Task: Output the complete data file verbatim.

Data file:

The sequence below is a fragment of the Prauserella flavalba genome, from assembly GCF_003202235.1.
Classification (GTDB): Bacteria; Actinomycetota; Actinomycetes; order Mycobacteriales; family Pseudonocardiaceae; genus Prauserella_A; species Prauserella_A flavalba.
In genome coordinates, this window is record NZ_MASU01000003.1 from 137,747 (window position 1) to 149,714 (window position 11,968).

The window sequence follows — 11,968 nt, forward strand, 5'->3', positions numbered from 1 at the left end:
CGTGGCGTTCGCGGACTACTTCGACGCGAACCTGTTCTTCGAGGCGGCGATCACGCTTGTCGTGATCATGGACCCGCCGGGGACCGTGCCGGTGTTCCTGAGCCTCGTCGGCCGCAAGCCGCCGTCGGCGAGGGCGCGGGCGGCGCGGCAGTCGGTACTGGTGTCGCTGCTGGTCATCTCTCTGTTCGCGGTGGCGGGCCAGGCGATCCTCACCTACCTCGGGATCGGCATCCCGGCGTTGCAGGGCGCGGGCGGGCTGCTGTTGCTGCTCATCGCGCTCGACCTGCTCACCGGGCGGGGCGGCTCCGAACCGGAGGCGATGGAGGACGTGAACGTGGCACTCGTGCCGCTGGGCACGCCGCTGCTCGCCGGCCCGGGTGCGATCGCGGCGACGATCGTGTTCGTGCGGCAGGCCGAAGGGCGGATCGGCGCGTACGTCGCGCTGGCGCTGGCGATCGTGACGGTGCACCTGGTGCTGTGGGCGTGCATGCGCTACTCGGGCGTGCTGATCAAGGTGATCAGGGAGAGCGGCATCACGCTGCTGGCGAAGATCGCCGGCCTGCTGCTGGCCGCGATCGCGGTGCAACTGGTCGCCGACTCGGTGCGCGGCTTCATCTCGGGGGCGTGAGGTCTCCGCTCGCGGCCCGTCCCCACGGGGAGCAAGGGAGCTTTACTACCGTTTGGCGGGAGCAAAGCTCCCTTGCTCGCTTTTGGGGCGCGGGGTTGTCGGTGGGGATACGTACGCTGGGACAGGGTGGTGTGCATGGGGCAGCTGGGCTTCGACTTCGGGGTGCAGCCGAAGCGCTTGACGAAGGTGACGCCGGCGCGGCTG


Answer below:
The sequence below is a fragment of the Prauserella flavalba genome, from assembly GCF_003202235.1.
Classification (GTDB): Bacteria; Actinomycetota; Actinomycetes; order Mycobacteriales; family Pseudonocardiaceae; genus Prauserella_A; species Prauserella_A flavalba.
In genome coordinates, this window is record NZ_MASU01000003.1 from 137,747 (window position 1) to 149,714 (window position 11,968).

The window sequence follows — 11,968 nt, forward strand, 5'->3', positions numbered from 1 at the left end:
CGTGGCGTTCGCGGACTACTTCGACGCGAACCTGTTCTTCGAGGCGGCGATCACGCTTGTCGTGATCATGGACCCGCCGGGGACCGTGCCGGTGTTCCTGAGCCTCGTCGGCCGCAAGCCGCCGTCGGCGAGGGCGCGGGCGGCGCGGCAGTCGGTACTGGTGTCGCTGCTGGTCATCTCTCTGTTCGCGGTGGCGGGCCAGGCGATCCTCACCTACCTCGGGATCGGCATCCCGGCGTTGCAGGGCGCGGGCGGGCTGCTGTTGCTGCTCATCGCGCTCGACCTGCTCACCGGGCGGGGCGGCTCCGAACCGGAGGCGATGGAGGACGTGAACGTGGCACTCGTGCCGCTGGGCACGCCGCTGCTCGCCGGCCCGGGTGCGATCGCGGCGACGATCGTGTTCGTGCGGCAGGCCGAAGGGCGGATCGGCGCGTACGTCGCGCTGGCGCTGGCGATCGTGACGGTGCACCTGGTGCTGTGGGCGTGCATGCGCTACTCGGGCGTGCTGATCAAGGTGATCAGGGAGAGCGGCATCACGCTGCTGGCGAAGATCGCCGGCCTGCTGCTGGCCGCGATCGCGGTGCAACTGGTCGCCGACTCGGTGCGCGGCTTCATCTCGGGGGCGTGAGGTCTCCGCTCGCGGCCCGTCCCCACGGGGAGCAAGGGAGCTTTACTACCGTTTGGCGGGAGCAAAGCTCCCTTGCTCGCTTTTGGGGCGCGGGGTTGTCGGTGGGGATACGTACGCTGGGACAGGGTGGTGTGCATGGGGCAGCTGGGCTTCGACTTCGGGGTGCAGCCGAAGCGCTTGACGAAGGTGACGCCGGCGCGGCTG